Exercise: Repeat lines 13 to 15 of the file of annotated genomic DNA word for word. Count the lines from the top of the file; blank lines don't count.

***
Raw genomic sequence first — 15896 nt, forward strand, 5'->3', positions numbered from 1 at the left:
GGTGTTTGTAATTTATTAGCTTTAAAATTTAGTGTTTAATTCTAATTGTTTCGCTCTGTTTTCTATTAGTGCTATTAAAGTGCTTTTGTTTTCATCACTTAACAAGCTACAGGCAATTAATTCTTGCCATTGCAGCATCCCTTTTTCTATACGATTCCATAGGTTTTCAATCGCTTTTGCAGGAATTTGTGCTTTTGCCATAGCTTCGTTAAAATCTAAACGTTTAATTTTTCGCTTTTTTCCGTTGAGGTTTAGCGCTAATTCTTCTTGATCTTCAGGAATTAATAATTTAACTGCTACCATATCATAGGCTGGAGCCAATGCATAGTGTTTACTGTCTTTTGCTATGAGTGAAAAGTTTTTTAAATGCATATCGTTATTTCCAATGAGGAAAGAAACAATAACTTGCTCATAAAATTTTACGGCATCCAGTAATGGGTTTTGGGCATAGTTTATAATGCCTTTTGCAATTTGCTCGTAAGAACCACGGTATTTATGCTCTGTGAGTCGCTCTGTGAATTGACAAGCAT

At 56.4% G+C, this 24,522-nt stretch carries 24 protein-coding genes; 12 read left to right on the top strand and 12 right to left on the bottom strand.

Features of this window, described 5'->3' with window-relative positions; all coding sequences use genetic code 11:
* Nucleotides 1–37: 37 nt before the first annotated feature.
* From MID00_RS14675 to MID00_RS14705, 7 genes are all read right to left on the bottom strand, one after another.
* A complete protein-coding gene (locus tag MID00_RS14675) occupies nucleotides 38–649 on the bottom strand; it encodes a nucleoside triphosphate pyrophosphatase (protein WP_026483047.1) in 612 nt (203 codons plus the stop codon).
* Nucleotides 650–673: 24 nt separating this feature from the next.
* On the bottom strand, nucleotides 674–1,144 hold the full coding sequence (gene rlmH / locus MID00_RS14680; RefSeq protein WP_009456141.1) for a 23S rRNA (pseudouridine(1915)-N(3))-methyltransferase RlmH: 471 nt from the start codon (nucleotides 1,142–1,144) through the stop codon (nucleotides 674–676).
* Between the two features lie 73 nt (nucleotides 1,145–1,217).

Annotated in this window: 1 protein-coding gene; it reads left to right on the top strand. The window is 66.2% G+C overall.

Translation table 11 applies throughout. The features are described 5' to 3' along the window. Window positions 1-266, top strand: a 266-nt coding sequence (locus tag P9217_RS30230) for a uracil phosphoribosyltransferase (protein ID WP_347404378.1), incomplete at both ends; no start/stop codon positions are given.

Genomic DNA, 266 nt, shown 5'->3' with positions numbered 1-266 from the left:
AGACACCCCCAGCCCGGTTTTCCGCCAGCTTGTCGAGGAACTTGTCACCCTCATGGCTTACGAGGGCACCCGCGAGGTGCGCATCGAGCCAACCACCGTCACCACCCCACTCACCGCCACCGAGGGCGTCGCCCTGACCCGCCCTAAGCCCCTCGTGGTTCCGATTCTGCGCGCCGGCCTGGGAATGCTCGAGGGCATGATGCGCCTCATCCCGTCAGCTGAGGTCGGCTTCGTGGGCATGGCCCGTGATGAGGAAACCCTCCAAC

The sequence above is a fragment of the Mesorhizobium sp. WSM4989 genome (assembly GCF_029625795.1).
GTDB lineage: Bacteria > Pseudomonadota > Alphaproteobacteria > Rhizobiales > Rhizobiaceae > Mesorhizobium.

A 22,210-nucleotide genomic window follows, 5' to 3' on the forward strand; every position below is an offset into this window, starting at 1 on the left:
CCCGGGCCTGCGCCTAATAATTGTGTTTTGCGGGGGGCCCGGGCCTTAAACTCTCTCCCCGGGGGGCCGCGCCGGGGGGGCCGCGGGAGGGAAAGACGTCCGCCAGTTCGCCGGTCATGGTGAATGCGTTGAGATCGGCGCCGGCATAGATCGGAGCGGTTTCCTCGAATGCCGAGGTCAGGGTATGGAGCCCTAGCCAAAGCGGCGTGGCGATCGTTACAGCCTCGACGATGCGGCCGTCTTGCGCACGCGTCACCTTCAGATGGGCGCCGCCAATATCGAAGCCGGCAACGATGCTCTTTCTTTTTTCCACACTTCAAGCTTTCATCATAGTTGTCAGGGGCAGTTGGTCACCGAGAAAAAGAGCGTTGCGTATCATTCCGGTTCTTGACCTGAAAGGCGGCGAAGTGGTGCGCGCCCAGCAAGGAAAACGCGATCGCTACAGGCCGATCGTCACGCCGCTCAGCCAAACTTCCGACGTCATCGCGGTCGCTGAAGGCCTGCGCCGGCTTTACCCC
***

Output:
Genomic DNA, 266 nt, shown 5'->3' with positions numbered 1-266 from the left:
AGACACCCCCAGCCCGGTTTTCCGCCAGCTTGTCGAGGAACTTGTCACCCTCATGGCTTACGAGGGCACCCGCGAGGTGCGCATCGAGCCAACCACCGTCACCACCCCACTCACCGCCACCGAGGGCGTCGCCCTGACCCGCCCTAAGCCCCTCGTGGTTCCGATTCTGCGCGCCGGCCTGGGAATGCTCGAGGGCATGATGCGCCTCATCCCGTCAGCTGAGGTCGGCTTCGTGGGCATGGCCCGTGATGAGGAAACCCTCCAAC

The sequence above is a fragment of the Mesorhizobium sp. WSM4989 genome (assembly GCF_029625795.1).